According to the figures, the average French person consumes 10 kilos of textiles, household linen and shoes per year (THS)! This represents 600,000 tons nationwide! It includes textiles which instead of being re-invented, are simply thrown away.
Increase the volumes of THS collected thus became an urgent matter. Not only would it make it possible to promote collection, but in addition, the support brought to the sector could be made part of a more long-term quality approach, and the people introducing their products to the circuit were asked to participate in the cost of the end of life processing of their goods. For this to be made possible, it was necessary to create the Extended Producer Responsibility Principle (EPR Principle). It was set up in 2007 for THS.
Knowing the main principles of textile recycling
Before the creation of the EPR Principle, many other initiatives already provided for the collection of THS that households wished to get rid of, but these “collections” only represented 20% of waste on average compared to the estimated sources.
It is stipulated by law that “professional individuals or companies placing clothing textile products, shoes or new household linen on the market for households are should contribute to or provide for the recycling and processing of the waste derived from those products”. To comply with the law, THS producers and manufactures have two options. They have the undeniable advantage of being summarised in two verbs, and moreover, in two dynamic verbs: “providing” and “contributing”.
Providing: the company contributes through its own system, approved by the public authorities, and which provides for the extensive and effective collection and processing of its waste.
Contributing: the company selects a body that is also State-approved and contributes to its running through financial support.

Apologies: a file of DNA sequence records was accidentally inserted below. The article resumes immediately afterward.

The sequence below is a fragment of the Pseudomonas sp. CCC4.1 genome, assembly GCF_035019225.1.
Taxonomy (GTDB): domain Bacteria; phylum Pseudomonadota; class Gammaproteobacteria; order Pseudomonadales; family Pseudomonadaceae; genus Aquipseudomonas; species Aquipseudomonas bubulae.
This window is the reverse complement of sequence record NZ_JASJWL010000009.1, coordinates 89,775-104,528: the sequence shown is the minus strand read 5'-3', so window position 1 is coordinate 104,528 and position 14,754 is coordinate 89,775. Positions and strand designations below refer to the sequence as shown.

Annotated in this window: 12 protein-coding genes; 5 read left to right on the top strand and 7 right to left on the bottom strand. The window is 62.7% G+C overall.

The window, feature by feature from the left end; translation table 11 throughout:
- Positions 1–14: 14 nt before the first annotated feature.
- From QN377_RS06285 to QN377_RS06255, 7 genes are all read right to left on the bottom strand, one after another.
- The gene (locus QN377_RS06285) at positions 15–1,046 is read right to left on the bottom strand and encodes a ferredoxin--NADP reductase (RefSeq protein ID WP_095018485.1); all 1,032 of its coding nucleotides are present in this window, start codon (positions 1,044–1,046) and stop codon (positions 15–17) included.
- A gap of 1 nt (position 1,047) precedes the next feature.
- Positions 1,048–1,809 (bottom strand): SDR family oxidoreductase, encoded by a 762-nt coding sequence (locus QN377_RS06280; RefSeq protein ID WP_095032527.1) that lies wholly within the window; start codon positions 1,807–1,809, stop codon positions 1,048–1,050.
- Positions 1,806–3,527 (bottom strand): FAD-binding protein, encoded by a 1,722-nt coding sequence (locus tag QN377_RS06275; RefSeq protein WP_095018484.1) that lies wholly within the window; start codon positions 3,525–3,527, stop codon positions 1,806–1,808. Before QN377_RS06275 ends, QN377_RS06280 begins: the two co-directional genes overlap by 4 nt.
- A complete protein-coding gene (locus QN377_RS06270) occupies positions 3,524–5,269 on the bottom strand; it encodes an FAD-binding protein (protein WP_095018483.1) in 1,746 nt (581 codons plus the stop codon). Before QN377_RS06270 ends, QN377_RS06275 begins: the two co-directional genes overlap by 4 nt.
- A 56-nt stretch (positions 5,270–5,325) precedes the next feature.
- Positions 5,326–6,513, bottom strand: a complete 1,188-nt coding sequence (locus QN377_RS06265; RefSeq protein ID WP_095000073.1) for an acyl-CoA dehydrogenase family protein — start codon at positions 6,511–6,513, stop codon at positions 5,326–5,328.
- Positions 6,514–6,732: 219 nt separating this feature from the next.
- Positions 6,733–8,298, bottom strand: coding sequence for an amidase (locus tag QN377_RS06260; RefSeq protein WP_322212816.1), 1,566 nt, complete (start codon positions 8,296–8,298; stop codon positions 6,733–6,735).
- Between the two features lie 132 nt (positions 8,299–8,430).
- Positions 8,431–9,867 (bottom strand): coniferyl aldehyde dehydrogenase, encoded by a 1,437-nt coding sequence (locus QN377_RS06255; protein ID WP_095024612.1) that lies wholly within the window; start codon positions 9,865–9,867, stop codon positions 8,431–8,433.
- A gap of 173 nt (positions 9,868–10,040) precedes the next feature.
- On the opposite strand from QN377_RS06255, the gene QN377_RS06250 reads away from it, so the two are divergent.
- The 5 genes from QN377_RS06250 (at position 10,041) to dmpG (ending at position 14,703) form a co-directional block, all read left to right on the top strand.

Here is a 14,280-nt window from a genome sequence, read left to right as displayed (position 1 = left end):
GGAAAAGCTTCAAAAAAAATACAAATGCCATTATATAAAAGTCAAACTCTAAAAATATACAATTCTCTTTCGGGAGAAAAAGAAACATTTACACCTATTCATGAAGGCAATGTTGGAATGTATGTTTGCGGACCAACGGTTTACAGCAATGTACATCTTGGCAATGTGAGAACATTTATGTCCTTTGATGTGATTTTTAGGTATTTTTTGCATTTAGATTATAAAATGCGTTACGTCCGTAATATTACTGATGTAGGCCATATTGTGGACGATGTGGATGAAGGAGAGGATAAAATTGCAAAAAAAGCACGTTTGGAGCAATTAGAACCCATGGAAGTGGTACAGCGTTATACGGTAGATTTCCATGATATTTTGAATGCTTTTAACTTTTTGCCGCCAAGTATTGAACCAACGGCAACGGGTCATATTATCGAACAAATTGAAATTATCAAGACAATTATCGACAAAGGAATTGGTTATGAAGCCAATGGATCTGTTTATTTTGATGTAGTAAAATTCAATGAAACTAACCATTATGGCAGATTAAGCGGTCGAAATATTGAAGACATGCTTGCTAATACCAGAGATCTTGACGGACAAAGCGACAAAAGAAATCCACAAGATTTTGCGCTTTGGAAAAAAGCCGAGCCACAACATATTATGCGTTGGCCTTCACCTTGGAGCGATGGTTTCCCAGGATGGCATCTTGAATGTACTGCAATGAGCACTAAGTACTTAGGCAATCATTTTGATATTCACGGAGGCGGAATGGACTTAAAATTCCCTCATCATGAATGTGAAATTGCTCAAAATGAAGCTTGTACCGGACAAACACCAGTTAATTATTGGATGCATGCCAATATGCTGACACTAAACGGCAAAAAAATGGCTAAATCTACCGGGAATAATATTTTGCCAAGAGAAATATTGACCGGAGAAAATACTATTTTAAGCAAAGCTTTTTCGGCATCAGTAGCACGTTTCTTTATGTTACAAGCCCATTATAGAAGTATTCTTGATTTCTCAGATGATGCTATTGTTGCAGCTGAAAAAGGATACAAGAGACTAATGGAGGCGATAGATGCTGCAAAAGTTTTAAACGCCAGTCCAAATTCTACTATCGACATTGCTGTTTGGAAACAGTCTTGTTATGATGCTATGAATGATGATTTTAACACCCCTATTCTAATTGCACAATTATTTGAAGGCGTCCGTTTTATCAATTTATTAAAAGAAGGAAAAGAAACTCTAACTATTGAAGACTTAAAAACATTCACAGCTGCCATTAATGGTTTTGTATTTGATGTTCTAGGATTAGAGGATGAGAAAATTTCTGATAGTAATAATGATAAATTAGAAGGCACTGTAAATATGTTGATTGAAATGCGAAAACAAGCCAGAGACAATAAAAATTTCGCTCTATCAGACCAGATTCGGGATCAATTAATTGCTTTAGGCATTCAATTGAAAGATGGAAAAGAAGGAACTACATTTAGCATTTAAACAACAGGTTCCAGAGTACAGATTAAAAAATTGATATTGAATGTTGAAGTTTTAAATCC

It should be noted that recycling in this manner applies to clothing which is no longer fit to be worn and/or which cannot be donated to charity organisations. To manage THS, Eco TLC in France is the only body to which marketers can turn to collect and recycle their end-of -life products.
A permanently changing sector
The challenge, since 2007, consisted of diversifying opportunities and uses made of a certain part of the collection, after going through the sorting centre. Second hand clothes sales did not make it possible to contain the accumulation of tons of used textiles. 2019 marks the end of this challenge. Will we have succeeded in collecting the 300,000 tons expected from the 195,000 tons of textiles collected in 2015? Patience, the deadline is slowly approaching…
Numerous texts and provisions state to whom this law actually applies and to which types of products it applies. These texts also differentiate processing of used products from processing of new products. Other official documents, related to the accreditations of the various bodies, will interest those who wish to join the list. The specifications feature there.
In addition to the savings made and the positive public image cultivated by the company using these solutions, finding ways of minimising its environmental impact helps protect our planet.